Just edit this element to add your own HTML.
Crossing the English Channel
The Hollow Man | The Hollow Man Series, International Espionage
In the early 1970’s there were only a few ways to cross the English Channel. Before the “Chunnel”, one had to cross by plane, ferry, hovercraft, or swim. Flying was not everyone’s first choice, like it may be today, so the next logical choice for low and middle class travelers was the always on-time train network. Well, trains don’t float, so they all had arrangements with shipping lines to ferry train passengers from coast to coast. Problem solved.
My initial crossing between Calais, France and Dover, England was onboard a modern 150 foot passenger ferry. The sea was wobbly at best with a strong wind out of the east, slicing across the ship’s bow. With a draft of only 10 feet, the ship leaned leeward at 45 degrees for most of the 2-hour trip. After disembarking, the passengers walked like drunken sailors until safely back on our connecting train. If only the ferries had cruise ship gyroscopic technology back then to keep themselves balanced in the water.
On my return crossing, I spent the evening in Dover at a quaint bed & breakfast near the boat launch. An urgent call back to France required me to catch the first ferry across the next morning. I happened to mention to the proprietor during dinner that I was not looking forward to another 2-hour life boat romp.
“Oh, honey, take the hovercraft. It’s only 45 minutes across and it’s so smooth. You’re riding on air,” she said.
I called to update my reservation from the lobby pay phone. The familiar double ring sounded twice. When the clerk answered, I pushed a 50p coin in the slot and switched my reservation to the hovercraft. Back in my room, I watched TV until I fell asleep.
I made my way down the stairs in the morning. The front door stood open, allowing a soft breeze to enter the hallway behind me. The bed & breakfast proprietor was all smiles. She placed a full English breakfast in front of me; it was enough food for two days.
“Eat a good meal,” she said. “It’s a beautiful day, and the sea is calm. The crossing will be enjoyable. And do come back to see me real soon, honey.”
An hour later, I was standing on the beach looking at a deflated hovercraft. The fat inner tube was flattened so passengers could climb aboard. I fell in the queue with the crowd and ascended the temporary staircase. There was seating similar to an airplane cabin on each side of the vehicle. A hall connected the two sections at the front and the back of each aisle, effecting creating a square for passenger mobility. In the middle lay the hovercraft engines away from prying eyes.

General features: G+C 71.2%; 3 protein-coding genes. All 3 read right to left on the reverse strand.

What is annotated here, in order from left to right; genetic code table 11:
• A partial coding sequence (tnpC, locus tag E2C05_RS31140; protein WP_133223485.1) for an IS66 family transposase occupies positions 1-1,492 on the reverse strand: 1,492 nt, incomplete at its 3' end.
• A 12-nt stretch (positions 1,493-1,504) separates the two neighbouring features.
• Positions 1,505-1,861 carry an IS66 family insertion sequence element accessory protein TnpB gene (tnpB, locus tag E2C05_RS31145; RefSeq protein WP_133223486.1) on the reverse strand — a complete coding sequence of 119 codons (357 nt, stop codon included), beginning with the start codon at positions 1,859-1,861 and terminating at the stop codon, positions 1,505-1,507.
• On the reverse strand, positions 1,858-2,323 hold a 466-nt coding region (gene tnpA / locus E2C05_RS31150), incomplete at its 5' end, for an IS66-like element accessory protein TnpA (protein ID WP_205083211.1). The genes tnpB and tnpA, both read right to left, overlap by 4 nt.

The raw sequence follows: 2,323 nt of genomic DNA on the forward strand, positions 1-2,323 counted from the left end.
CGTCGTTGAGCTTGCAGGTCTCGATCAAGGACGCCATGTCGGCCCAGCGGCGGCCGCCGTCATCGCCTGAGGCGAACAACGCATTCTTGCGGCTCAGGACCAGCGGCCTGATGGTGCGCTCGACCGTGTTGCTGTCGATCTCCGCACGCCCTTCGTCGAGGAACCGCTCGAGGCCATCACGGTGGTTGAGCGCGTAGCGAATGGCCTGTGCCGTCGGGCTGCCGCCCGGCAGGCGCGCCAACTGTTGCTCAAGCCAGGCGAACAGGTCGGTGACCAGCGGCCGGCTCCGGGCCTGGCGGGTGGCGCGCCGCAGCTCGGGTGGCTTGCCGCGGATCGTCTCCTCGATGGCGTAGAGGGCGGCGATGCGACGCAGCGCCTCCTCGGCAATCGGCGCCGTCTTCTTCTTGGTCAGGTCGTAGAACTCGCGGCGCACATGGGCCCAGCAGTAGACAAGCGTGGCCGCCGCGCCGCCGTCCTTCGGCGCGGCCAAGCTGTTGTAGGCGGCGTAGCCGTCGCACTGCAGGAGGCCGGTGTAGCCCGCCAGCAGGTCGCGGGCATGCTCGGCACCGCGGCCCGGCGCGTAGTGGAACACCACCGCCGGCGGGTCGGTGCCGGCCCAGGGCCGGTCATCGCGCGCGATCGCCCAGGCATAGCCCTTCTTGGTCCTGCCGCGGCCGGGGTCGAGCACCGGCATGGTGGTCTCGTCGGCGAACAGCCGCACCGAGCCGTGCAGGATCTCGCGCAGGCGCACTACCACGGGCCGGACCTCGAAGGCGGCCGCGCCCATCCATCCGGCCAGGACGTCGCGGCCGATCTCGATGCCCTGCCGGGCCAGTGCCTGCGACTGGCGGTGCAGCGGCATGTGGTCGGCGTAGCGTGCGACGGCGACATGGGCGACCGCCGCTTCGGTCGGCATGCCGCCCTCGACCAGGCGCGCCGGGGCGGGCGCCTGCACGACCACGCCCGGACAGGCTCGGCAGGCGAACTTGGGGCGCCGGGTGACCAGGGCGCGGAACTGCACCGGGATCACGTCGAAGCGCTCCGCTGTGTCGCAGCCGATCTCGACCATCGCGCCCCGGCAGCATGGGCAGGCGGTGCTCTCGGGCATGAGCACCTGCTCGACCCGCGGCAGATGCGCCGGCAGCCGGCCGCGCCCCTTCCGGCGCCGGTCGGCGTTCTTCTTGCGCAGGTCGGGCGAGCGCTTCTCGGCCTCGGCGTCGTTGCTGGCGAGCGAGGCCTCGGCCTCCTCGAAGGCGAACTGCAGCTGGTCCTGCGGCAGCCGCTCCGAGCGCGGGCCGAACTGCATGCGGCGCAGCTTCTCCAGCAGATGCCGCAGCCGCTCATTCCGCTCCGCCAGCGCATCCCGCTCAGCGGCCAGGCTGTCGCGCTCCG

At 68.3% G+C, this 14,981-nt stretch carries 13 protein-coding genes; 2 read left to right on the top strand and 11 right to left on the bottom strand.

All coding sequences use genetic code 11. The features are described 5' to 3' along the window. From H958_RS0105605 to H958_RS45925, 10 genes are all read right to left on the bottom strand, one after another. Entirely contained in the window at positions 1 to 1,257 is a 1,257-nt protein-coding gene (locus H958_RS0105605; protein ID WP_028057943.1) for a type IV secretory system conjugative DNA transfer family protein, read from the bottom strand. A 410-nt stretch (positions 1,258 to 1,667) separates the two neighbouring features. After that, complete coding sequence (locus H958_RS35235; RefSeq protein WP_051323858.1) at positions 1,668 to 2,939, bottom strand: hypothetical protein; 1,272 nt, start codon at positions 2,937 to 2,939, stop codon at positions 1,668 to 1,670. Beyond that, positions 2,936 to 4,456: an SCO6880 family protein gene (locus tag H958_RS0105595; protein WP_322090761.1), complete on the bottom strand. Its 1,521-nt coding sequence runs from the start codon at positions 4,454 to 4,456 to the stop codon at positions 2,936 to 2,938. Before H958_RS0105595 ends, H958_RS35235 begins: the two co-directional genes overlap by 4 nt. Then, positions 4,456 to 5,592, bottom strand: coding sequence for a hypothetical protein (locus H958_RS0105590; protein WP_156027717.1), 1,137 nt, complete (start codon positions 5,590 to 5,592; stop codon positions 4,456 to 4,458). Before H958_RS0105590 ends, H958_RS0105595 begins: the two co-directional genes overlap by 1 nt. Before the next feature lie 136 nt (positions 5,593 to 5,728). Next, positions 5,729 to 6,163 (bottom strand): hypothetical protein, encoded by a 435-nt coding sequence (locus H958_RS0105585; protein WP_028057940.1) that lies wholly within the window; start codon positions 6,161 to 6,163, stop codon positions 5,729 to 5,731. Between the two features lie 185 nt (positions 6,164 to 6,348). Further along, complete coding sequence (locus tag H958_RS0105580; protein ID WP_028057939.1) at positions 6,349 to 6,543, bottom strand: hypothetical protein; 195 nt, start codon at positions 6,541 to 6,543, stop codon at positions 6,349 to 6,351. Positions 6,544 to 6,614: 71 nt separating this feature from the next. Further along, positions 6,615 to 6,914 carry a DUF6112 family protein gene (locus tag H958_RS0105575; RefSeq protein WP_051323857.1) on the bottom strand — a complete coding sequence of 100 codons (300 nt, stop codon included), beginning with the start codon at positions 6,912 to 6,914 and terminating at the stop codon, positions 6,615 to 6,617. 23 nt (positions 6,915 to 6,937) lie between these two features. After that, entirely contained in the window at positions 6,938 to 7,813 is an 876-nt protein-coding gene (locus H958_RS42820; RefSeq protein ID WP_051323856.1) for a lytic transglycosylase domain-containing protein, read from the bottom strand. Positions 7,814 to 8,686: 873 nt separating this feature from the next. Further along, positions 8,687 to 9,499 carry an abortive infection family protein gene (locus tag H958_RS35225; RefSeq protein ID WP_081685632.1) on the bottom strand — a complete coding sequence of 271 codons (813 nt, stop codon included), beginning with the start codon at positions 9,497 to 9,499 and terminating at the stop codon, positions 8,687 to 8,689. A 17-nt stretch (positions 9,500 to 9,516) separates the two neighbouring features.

I looked for a quiet seat far away from the other passengers. Seeing none, I walked down the hall to the other side of the hovercraft. A grammar school group occupied most of the left side, so I returned to the right side to squeeze between two rows filled with older couples. When we went on a field trip in grammar school, we were ushered into the recess playground. In Europe, kids get to visit other countries for Pete’s sake.
A loud rumble signaled the inflation of the inner tube and the twin engines high up on the back of the vehicle pushed us along the beach and immediately into rough waters. It turned out the English believed twelve foot whitecaps to be a calm sea. We rode up to the top of a wave and instantly slammed to the bottom just before climbing up on the next wave. Within ten minutes, every passenger was at death’s door. Most were too weak to rise for the bathroom and those who weren’t stood eight-deep waiting to throw up.
Every passenger except the school excursion, that is. A group of them began chasing one another around the square walkway. One vomited about ten feet from the front end of my aisle, looked at it, stepped over the mess, and kept running. The next kid slipped in it like he was sliding into second base and slammed against the front wall. He was on the run as soon as he recovered his balance. The next kid sees this and didn’t want to miss out on the fun, so he purposely slid and bounced against the wall. He got up laughing. Every kid after that slid, banged, and kept running.
Every. Single. Kid. Every. Few. Seconds. For. Thirty. Freaking. Minutes.
I was the last one off the hovercraft. My legs were as unstable as the sea and I had to sit in the sand before entering the building. A French customs officer joined me, no doubt because he thought I was burying drugs between my outstretched knees. I could have used some right about then to put me out for a few hours.